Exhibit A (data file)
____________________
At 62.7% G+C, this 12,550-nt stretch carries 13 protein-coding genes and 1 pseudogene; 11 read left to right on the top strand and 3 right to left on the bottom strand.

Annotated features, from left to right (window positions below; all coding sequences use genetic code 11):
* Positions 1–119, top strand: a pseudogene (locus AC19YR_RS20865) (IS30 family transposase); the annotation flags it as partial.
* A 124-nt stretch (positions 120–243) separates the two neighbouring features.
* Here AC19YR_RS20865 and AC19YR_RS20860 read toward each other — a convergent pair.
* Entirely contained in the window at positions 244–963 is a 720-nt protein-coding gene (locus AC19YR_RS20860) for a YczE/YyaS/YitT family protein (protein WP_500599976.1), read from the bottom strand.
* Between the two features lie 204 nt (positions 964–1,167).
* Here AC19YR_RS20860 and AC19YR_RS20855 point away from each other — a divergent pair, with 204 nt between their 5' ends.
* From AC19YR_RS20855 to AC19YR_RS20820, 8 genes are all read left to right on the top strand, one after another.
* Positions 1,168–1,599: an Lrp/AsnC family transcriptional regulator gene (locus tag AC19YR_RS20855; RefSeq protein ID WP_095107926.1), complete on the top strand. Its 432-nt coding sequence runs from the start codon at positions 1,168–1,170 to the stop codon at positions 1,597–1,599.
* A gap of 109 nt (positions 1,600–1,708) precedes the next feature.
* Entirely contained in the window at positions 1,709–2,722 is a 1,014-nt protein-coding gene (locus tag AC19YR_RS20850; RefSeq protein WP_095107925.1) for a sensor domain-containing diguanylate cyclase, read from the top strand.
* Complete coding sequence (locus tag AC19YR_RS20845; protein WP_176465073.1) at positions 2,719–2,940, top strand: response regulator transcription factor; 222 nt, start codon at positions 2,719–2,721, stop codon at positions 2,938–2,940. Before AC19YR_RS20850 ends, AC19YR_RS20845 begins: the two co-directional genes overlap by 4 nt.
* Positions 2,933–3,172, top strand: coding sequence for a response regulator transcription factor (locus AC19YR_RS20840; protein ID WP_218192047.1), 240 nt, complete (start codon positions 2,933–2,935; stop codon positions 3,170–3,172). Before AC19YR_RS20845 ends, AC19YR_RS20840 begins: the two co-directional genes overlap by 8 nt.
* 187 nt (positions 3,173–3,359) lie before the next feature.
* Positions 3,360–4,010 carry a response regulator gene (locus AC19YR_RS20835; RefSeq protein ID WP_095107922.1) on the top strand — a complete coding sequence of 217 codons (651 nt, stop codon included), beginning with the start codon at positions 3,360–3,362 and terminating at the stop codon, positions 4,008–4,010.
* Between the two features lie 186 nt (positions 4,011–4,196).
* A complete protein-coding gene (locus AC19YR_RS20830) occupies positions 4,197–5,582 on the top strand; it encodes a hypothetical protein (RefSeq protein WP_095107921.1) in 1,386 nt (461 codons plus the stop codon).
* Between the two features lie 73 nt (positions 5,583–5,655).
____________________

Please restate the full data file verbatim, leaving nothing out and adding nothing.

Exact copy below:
At 62.7% G+C, this 12,550-nt stretch carries 13 protein-coding genes and 1 pseudogene; 11 read left to right on the top strand and 3 right to left on the bottom strand.

Annotated features, from left to right (window positions below; all coding sequences use genetic code 11):
* Positions 1–119, top strand: a pseudogene (locus AC19YR_RS20865) (IS30 family transposase); the annotation flags it as partial.
* A 124-nt stretch (positions 120–243) separates the two neighbouring features.
* Here AC19YR_RS20865 and AC19YR_RS20860 read toward each other — a convergent pair.
* Entirely contained in the window at positions 244–963 is a 720-nt protein-coding gene (locus AC19YR_RS20860) for a YczE/YyaS/YitT family protein (protein WP_500599976.1), read from the bottom strand.
* Between the two features lie 204 nt (positions 964–1,167).
* Here AC19YR_RS20860 and AC19YR_RS20855 point away from each other — a divergent pair, with 204 nt between their 5' ends.
* From AC19YR_RS20855 to AC19YR_RS20820, 8 genes are all read left to right on the top strand, one after another.
* Positions 1,168–1,599: an Lrp/AsnC family transcriptional regulator gene (locus tag AC19YR_RS20855; RefSeq protein ID WP_095107926.1), complete on the top strand. Its 432-nt coding sequence runs from the start codon at positions 1,168–1,170 to the stop codon at positions 1,597–1,599.
* A gap of 109 nt (positions 1,600–1,708) precedes the next feature.
* Entirely contained in the window at positions 1,709–2,722 is a 1,014-nt protein-coding gene (locus tag AC19YR_RS20850; RefSeq protein WP_095107925.1) for a sensor domain-containing diguanylate cyclase, read from the top strand.
* Complete coding sequence (locus tag AC19YR_RS20845; protein WP_176465073.1) at positions 2,719–2,940, top strand: response regulator transcription factor; 222 nt, start codon at positions 2,719–2,721, stop codon at positions 2,938–2,940. Before AC19YR_RS20850 ends, AC19YR_RS20845 begins: the two co-directional genes overlap by 4 nt.
* Positions 2,933–3,172, top strand: coding sequence for a response regulator transcription factor (locus AC19YR_RS20840; protein ID WP_218192047.1), 240 nt, complete (start codon positions 2,933–2,935; stop codon positions 3,170–3,172). Before AC19YR_RS20845 ends, AC19YR_RS20840 begins: the two co-directional genes overlap by 8 nt.
* 187 nt (positions 3,173–3,359) lie before the next feature.
* Positions 3,360–4,010 carry a response regulator gene (locus AC19YR_RS20835; RefSeq protein ID WP_095107922.1) on the top strand — a complete coding sequence of 217 codons (651 nt, stop codon included), beginning with the start codon at positions 3,360–3,362 and terminating at the stop codon, positions 4,008–4,010.
* Between the two features lie 186 nt (positions 4,011–4,196).
* A complete protein-coding gene (locus AC19YR_RS20830) occupies positions 4,197–5,582 on the top strand; it encodes a hypothetical protein (RefSeq protein WP_095107921.1) in 1,386 nt (461 codons plus the stop codon).
* Between the two features lie 73 nt (positions 5,583–5,655).